## A Treatise on Algebra, Volume 1Peacock's mathematical work, although not extensive, is significant in the evolution of a concept of abstract algebra. In the textbook, A Treatise on Algebra, he attempted to put the theory of negative and complex numbers on a firm logical basis by dividing the field of algebra into arithmetical algebra and symbolic algebra. In the former the symbols represented positive integers; in the latter the domain of the symbols was extended by his principle of the permanence of equivalent forms. This principle asserts that rules in arithmetical algebra, which hold only when the values of the variables are restricted, remain valid when the restriction is removed. Although it was a step toward abstraction, Peacock's view was limited because he insisted that if the variables were properly chosen, any formula in symbolic algebra would yield a true formula in arithmetical algebra. Thus a noncommunicative algebra would not be possible. |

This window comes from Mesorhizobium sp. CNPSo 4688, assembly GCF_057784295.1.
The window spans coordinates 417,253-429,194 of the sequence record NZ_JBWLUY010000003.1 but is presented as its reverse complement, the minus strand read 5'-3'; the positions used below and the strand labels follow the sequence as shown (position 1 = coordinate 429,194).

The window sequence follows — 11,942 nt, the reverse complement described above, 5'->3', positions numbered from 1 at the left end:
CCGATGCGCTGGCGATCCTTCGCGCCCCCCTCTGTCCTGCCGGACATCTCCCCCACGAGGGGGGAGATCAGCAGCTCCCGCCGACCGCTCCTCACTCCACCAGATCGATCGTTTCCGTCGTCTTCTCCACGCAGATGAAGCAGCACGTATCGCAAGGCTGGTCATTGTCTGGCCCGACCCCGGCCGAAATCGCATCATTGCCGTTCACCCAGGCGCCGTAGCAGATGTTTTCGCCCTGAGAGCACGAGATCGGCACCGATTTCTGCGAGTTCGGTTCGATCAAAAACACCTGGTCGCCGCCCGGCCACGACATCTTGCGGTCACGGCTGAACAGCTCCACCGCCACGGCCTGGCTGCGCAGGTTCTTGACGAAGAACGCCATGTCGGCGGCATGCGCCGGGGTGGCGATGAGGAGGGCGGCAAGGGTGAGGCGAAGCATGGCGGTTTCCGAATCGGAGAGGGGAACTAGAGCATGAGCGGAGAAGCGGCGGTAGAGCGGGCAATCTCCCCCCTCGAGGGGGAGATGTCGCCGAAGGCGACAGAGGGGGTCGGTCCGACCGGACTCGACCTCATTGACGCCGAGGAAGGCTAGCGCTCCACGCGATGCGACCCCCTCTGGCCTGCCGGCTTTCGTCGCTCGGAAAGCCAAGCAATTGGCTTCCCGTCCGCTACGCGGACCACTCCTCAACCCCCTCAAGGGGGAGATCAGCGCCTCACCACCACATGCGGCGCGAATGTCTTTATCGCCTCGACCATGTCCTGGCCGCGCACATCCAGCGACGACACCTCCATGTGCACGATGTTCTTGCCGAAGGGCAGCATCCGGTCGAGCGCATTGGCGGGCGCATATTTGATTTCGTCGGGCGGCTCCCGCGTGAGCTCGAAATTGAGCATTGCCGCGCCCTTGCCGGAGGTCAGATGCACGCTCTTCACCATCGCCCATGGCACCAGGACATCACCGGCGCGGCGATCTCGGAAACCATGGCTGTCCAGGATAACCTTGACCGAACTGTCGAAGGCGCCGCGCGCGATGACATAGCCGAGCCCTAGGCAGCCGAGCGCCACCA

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arē arith arithmetical algebra arithmetical series coefficient complete quotient consequently considered continued fraction continued product converging fractions corresponding cube denoted determined divided dividend division divisor equal equation equivalent expressed final digit finite number following are examples geometrical given greater identical inasmuch indeterminate equations involve known terms last Article last digit least common multiple less magnitudes means metical minuend modulus multiplicand multiplied number of combinations number of days number of permutations number of terms operation ordinary preceding primary unit primitive problem proposition quadratic quadratic equations quadratic surds quantities ratio recurring decimal reduced replace represent resolvend respectively result rule scale shewn similar manner simultaneous equations square root subordinate units subtract subtrahend surds Symbolical Algebra third tion Transposing unknown numbers unknown symbols whole number zero